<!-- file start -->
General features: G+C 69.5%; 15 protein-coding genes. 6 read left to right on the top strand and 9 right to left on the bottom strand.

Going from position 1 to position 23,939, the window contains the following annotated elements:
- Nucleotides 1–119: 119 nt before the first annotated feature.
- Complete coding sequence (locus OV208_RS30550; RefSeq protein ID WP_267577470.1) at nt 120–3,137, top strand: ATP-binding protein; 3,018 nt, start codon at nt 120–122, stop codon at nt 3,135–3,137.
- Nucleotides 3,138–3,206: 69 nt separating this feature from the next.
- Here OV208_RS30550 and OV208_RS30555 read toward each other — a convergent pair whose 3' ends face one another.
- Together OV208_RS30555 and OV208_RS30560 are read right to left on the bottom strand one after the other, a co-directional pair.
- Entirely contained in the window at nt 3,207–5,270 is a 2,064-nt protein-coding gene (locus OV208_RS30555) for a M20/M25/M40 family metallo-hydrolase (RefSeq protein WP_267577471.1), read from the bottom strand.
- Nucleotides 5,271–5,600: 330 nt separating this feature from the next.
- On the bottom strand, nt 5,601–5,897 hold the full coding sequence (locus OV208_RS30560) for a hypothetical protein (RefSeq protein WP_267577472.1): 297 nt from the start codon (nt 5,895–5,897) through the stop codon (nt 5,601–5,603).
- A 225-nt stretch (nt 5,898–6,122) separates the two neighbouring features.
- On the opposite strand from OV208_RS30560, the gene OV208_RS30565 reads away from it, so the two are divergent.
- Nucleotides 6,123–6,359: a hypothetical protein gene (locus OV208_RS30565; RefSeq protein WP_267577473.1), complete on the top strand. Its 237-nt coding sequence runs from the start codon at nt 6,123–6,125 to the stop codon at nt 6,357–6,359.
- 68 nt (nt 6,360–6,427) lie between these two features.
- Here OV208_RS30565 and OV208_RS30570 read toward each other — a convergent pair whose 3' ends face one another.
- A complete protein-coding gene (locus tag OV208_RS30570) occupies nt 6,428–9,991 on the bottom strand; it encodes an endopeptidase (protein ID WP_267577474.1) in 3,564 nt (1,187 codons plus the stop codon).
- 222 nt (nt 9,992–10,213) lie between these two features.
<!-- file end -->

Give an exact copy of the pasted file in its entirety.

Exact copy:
General features: G+C 69.5%; 15 protein-coding genes. 6 read left to right on the top strand and 9 right to left on the bottom strand.

Going from position 1 to position 23,939, the window contains the following annotated elements:
- Nucleotides 1–119: 119 nt before the first annotated feature.
- Complete coding sequence (locus OV208_RS30550; RefSeq protein ID WP_267577470.1) at nt 120–3,137, top strand: ATP-binding protein; 3,018 nt, start codon at nt 120–122, stop codon at nt 3,135–3,137.
- Nucleotides 3,138–3,206: 69 nt separating this feature from the next.
- Here OV208_RS30550 and OV208_RS30555 read toward each other — a convergent pair whose 3' ends face one another.
- Together OV208_RS30555 and OV208_RS30560 are read right to left on the bottom strand one after the other, a co-directional pair.
- Entirely contained in the window at nt 3,207–5,270 is a 2,064-nt protein-coding gene (locus OV208_RS30555) for a M20/M25/M40 family metallo-hydrolase (RefSeq protein WP_267577471.1), read from the bottom strand.
- Nucleotides 5,271–5,600: 330 nt separating this feature from the next.
- On the bottom strand, nt 5,601–5,897 hold the full coding sequence (locus OV208_RS30560) for a hypothetical protein (RefSeq protein WP_267577472.1): 297 nt from the start codon (nt 5,895–5,897) through the stop codon (nt 5,601–5,603).
- A 225-nt stretch (nt 5,898–6,122) separates the two neighbouring features.
- On the opposite strand from OV208_RS30560, the gene OV208_RS30565 reads away from it, so the two are divergent.
- Nucleotides 6,123–6,359: a hypothetical protein gene (locus OV208_RS30565; RefSeq protein WP_267577473.1), complete on the top strand. Its 237-nt coding sequence runs from the start codon at nt 6,123–6,125 to the stop codon at nt 6,357–6,359.
- 68 nt (nt 6,360–6,427) lie between these two features.
- Here OV208_RS30565 and OV208_RS30570 read toward each other — a convergent pair whose 3' ends face one another.
- A complete protein-coding gene (locus tag OV208_RS30570) occupies nt 6,428–9,991 on the bottom strand; it encodes an endopeptidase (protein ID WP_267577474.1) in 3,564 nt (1,187 codons plus the stop codon).
- 222 nt (nt 9,992–10,213) lie between these two features.